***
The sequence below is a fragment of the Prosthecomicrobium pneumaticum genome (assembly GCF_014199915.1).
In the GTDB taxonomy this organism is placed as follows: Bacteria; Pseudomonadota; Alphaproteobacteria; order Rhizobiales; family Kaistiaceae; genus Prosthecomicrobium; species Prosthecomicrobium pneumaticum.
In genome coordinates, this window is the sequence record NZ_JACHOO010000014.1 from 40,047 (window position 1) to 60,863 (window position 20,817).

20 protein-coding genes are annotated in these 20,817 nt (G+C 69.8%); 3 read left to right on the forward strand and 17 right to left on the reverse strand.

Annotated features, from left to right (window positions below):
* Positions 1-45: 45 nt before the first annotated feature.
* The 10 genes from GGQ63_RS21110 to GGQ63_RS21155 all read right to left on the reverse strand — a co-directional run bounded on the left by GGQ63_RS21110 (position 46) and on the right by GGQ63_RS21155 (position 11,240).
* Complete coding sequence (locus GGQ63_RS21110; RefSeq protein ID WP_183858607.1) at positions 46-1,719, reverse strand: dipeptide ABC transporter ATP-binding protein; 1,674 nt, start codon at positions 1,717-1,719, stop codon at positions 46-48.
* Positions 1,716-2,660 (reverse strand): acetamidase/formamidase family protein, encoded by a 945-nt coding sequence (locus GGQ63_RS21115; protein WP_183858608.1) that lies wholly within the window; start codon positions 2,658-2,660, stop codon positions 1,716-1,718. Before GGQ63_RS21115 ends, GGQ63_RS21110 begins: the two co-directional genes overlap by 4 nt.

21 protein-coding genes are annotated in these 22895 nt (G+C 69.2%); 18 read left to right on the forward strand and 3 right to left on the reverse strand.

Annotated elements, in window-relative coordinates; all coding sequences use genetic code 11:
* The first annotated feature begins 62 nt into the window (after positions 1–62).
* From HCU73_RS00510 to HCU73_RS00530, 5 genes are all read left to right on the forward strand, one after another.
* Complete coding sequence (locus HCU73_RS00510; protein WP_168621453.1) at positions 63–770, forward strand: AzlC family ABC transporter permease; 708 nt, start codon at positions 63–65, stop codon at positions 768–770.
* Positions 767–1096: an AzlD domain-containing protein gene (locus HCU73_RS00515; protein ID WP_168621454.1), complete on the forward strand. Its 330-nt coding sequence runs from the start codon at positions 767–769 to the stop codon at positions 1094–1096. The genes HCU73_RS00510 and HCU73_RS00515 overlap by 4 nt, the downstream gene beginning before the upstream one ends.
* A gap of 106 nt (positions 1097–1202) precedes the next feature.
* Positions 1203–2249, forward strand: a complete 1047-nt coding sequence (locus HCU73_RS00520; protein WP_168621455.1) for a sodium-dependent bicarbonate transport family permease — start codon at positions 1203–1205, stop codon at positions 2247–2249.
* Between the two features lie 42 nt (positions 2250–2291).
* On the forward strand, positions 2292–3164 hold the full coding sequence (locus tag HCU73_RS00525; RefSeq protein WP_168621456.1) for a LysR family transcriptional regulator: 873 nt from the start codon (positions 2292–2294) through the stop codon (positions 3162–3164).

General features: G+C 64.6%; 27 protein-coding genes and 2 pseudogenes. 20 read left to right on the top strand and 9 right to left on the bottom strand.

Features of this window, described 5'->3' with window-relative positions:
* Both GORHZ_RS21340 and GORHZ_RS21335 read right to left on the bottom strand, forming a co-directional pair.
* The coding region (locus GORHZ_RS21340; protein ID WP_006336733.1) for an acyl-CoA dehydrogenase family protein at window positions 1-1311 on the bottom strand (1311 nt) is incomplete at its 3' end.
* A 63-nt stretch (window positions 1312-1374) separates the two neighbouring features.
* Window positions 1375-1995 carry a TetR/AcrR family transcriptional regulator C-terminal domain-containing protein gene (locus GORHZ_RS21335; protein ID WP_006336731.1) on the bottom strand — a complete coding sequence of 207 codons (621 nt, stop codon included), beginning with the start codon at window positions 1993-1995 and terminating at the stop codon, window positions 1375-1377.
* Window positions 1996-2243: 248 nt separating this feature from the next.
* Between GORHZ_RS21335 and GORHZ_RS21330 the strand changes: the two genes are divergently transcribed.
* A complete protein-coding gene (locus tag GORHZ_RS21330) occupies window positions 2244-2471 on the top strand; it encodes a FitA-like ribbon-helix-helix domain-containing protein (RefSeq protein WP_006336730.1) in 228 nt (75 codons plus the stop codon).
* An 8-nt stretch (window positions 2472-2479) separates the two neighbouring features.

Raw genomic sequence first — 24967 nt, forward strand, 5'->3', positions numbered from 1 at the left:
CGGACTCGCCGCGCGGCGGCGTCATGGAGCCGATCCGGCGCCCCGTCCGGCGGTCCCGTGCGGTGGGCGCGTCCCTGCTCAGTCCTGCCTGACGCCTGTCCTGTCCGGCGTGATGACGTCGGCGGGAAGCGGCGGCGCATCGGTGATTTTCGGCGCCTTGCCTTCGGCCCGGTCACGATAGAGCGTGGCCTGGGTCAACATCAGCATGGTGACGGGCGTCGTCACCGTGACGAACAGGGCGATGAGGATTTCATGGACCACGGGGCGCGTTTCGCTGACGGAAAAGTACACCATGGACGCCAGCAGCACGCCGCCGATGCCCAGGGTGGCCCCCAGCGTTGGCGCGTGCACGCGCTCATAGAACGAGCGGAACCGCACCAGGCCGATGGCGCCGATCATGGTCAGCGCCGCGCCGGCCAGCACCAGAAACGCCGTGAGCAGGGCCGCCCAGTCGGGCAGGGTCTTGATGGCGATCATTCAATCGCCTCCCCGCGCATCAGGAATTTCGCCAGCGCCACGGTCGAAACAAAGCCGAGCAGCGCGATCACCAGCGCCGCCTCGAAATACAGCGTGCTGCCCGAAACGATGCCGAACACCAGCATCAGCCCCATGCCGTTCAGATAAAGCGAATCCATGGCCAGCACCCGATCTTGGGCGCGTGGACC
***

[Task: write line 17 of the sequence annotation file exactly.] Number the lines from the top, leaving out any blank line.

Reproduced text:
* Positions 1203–2249, forward strand: a complete 1047-nt coding sequence (locus HCU73_RS00520; protein WP_168621455.1) for a sodium-dependent bicarbonate transport family permease — start codon at positions 1203–1205, stop codon at positions 2247–2249.